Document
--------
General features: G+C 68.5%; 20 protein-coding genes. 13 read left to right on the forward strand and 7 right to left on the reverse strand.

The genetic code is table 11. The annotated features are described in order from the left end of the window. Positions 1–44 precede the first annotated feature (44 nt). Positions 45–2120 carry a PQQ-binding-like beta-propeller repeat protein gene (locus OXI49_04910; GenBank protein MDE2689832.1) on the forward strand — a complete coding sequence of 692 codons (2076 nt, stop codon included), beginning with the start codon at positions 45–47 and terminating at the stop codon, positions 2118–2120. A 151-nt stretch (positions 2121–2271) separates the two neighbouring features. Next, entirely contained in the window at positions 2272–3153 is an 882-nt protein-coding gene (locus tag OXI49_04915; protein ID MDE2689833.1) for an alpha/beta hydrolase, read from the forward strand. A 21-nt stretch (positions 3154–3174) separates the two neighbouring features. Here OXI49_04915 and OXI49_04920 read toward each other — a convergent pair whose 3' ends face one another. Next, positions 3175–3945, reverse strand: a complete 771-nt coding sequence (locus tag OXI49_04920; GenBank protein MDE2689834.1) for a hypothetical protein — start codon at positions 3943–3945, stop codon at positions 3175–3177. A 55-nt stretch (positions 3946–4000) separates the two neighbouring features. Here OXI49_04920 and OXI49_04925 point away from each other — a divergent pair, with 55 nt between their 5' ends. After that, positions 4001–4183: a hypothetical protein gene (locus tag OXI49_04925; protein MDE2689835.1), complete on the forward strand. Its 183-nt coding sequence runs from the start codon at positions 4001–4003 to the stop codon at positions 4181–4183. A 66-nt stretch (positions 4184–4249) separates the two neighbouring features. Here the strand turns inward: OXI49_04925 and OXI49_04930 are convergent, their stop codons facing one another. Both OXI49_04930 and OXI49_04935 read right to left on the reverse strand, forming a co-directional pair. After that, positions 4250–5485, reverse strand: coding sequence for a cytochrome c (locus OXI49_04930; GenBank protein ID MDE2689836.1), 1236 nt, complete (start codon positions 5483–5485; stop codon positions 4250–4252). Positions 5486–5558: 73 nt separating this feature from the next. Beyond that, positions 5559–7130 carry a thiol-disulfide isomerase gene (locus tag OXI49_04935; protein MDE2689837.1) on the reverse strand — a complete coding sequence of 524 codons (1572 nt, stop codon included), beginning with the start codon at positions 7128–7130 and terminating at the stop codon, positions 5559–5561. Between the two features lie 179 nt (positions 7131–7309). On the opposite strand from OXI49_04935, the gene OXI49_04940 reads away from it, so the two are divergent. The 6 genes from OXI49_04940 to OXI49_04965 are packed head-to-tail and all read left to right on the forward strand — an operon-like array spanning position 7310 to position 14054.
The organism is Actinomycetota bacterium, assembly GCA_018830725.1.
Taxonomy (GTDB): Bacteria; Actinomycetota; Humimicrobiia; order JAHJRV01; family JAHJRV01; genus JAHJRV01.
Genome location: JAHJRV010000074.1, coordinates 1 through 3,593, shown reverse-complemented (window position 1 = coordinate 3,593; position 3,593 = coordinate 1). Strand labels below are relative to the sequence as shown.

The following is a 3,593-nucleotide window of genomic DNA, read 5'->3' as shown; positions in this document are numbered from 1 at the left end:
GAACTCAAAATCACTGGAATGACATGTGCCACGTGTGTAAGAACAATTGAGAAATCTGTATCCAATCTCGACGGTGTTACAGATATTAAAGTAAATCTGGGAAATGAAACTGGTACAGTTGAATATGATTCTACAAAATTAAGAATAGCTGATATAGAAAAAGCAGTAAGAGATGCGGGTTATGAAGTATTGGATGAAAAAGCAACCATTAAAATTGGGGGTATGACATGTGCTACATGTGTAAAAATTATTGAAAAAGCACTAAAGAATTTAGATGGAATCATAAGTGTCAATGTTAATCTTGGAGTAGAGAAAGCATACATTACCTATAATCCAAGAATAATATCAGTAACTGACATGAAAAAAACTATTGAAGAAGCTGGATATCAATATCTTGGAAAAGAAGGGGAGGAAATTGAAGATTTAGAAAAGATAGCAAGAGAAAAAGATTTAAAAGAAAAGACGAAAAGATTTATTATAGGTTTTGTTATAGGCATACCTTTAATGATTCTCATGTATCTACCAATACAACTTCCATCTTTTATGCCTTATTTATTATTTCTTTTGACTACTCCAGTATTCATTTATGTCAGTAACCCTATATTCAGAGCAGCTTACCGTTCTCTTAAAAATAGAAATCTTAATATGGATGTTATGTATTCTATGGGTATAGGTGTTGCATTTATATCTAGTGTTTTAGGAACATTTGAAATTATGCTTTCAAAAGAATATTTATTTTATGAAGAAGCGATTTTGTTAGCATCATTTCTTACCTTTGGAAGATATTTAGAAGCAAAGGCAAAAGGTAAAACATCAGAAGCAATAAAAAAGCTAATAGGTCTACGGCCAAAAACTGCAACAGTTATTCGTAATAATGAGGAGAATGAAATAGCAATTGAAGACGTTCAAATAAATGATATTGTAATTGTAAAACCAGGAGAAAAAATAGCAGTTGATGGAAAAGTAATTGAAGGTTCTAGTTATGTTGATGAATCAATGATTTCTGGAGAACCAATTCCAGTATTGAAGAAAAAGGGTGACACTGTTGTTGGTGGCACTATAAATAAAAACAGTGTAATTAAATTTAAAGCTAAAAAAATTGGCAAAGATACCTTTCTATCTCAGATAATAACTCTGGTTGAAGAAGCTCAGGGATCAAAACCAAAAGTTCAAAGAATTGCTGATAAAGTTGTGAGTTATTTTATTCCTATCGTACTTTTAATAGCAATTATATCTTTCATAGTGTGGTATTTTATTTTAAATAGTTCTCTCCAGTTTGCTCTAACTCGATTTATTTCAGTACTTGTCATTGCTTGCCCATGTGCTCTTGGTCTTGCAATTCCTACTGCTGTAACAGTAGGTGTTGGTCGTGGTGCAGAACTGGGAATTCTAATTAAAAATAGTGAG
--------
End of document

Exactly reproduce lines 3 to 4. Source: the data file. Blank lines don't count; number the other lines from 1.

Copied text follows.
The organism is Actinomycetota bacterium, assembly GCA_018830725.1.
Taxonomy (GTDB): Bacteria; Actinomycetota; Humimicrobiia; order JAHJRV01; family JAHJRV01; genus JAHJRV01.